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Tuesday, 06 September 2022

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I read about the life and adventures of Jack Lucas recently, although I cannot recall where. Am I remembering correctly that his wife tried to kill him as well? She obviously didn't stand a chance.

In the picture you're looking at a dry dock, which to my understanding is the standard operating procedure for building, repairing, and doing maintenance on large ships.

Like many things in this world, dry docks are not new: https://en.wikipedia.org/wiki/Dry_dock

You might also be interested in: https://www.marineinsight.com/naval-architecture/largest-dry-docks/

On the Movies! channel we say Gary Cooper as "Sergeant York". The real Alvin York - a pacifist - might not have liked having a gun named after him.

Great story. Nice photo. Thank you for that.

With the immense factoid bulk that the internet is, it’s easy to go down the rabbit hole of curiosity… or does it have to do with the “six degrees of separation”?

Small world… I just came back from a long weekend in Bath ME for a friend’s wedding. Cranes from the Bath Iron Works rise above the small town and cmplete the picture of a working waterfront town.

I've heard Jack Lucas' story before, but I guess on some level I don't believe it because it always astonishes.

For what it's worth, AP, Chicago Manual, NY Times and Lloyd's List all prefer "it" and "its" as pronouns for ships.

[Yeah, but then I couldn't make my little joke. --Mike / not a comedian ]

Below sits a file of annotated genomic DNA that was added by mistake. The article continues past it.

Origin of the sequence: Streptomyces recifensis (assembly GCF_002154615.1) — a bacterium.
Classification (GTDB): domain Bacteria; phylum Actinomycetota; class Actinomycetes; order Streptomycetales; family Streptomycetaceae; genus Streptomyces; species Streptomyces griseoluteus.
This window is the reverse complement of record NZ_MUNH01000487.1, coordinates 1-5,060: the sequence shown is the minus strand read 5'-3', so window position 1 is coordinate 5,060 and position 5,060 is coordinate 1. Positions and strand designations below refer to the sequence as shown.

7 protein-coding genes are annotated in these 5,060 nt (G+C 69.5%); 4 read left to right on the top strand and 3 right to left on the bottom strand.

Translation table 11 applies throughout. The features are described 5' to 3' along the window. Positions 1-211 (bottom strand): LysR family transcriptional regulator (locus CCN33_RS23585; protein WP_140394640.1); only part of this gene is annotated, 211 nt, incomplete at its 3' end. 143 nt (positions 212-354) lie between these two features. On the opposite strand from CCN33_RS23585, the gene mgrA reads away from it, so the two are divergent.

That looks like a floating dry dock, which has been around for at least 100 years, although previously I have only seen them mentioned as used for work on existing ships, not for the construction of new ships. (This is not an area with which I am familiar, so such usage may be far from new.)

FWIW, if you want to see a little more about floating dry docks, and also read a book that I think you might enjoy, take a look at "Under The Red Sea Sun", by Edward Ellsberg. I first read this more than 65 years ago and still consider it worth recommending.

- Tom -

I think using a full name as a ship's moniker is at the discretion of the Navy. My father served on the USS CHARLES J. BADGER, but all his other ships, the CONY, DIACHENKO, EVANS and RENSHAW, received just surnames. Most likely the full name is used to differentiate two ships with the same name or, in the case of the BADGER, to distinguish between a Navy hero and a furry member of the weasel family.

Speaking of dramatic “ships on floating dry docks,” do a search for the USS Texas. As the last example of a WWI era dreadnought battleship in the world, it is an important artifact of naval architectural history. The Texas now out of the water and undergoing an overhaul to repair its hull.

Regarding that larger original photograph you found on the Huntington Ingalls Industries website:

Why does the largest shipbuilding company in the USA show photographs of its operations on its website that depict its cranes and other large structures leaning over.

Architectural photographers deal with big, impressive structures at close range all the time, and show them vertical, as they really are.

To me, the photograph just looks like a casual grab shot.

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